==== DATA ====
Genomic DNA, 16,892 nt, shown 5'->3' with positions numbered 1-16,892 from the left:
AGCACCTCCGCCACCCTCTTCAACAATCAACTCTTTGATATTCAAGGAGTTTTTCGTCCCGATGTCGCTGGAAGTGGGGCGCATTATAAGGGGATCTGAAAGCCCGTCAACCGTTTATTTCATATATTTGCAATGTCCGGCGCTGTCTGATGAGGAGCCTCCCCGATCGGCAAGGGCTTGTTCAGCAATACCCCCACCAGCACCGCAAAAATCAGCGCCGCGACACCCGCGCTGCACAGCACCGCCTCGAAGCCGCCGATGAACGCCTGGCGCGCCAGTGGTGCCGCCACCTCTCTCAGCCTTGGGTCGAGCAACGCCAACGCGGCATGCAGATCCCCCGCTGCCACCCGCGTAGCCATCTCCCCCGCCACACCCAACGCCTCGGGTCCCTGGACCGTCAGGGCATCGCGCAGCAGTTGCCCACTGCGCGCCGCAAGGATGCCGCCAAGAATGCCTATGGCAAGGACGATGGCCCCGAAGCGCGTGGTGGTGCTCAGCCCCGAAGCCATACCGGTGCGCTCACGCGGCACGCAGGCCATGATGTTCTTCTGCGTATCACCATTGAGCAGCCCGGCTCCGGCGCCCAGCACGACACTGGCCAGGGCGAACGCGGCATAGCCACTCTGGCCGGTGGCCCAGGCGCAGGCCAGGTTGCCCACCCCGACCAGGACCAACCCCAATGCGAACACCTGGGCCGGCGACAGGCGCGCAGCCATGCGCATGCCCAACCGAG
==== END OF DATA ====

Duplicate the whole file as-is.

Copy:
Genomic DNA, 16,892 nt, shown 5'->3' with positions numbered 1-16,892 from the left:
AGCACCTCCGCCACCCTCTTCAACAATCAACTCTTTGATATTCAAGGAGTTTTTCGTCCCGATGTCGCTGGAAGTGGGGCGCATTATAAGGGGATCTGAAAGCCCGTCAACCGTTTATTTCATATATTTGCAATGTCCGGCGCTGTCTGATGAGGAGCCTCCCCGATCGGCAAGGGCTTGTTCAGCAATACCCCCACCAGCACCGCAAAAATCAGCGCCGCGACACCCGCGCTGCACAGCACCGCCTCGAAGCCGCCGATGAACGCCTGGCGCGCCAGTGGTGCCGCCACCTCTCTCAGCCTTGGGTCGAGCAACGCCAACGCGGCATGCAGATCCCCCGCTGCCACCCGCGTAGCCATCTCCCCCGCCACACCCAACGCCTCGGGTCCCTGGACCGTCAGGGCATCGCGCAGCAGTTGCCCACTGCGCGCCGCAAGGATGCCGCCAAGAATGCCTATGGCAAGGACGATGGCCCCGAAGCGCGTGGTGGTGCTCAGCCCCGAAGCCATACCGGTGCGCTCACGCGGCACGCAGGCCATGATGTTCTTCTGCGTATCACCATTGAGCAGCCCGGCTCCGGCGCCCAGCACGACACTGGCCAGGGCGAACGCGGCATAGCCACTCTGGCCGGTGGCCCAGGCGCAGGCCAGGTTGCCCACCCCGACCAGGACCAACCCCAATGCGAACACCTGGGCCGGCGACAGGCGCGCAGCCATGCGCATGCCCAACCGAG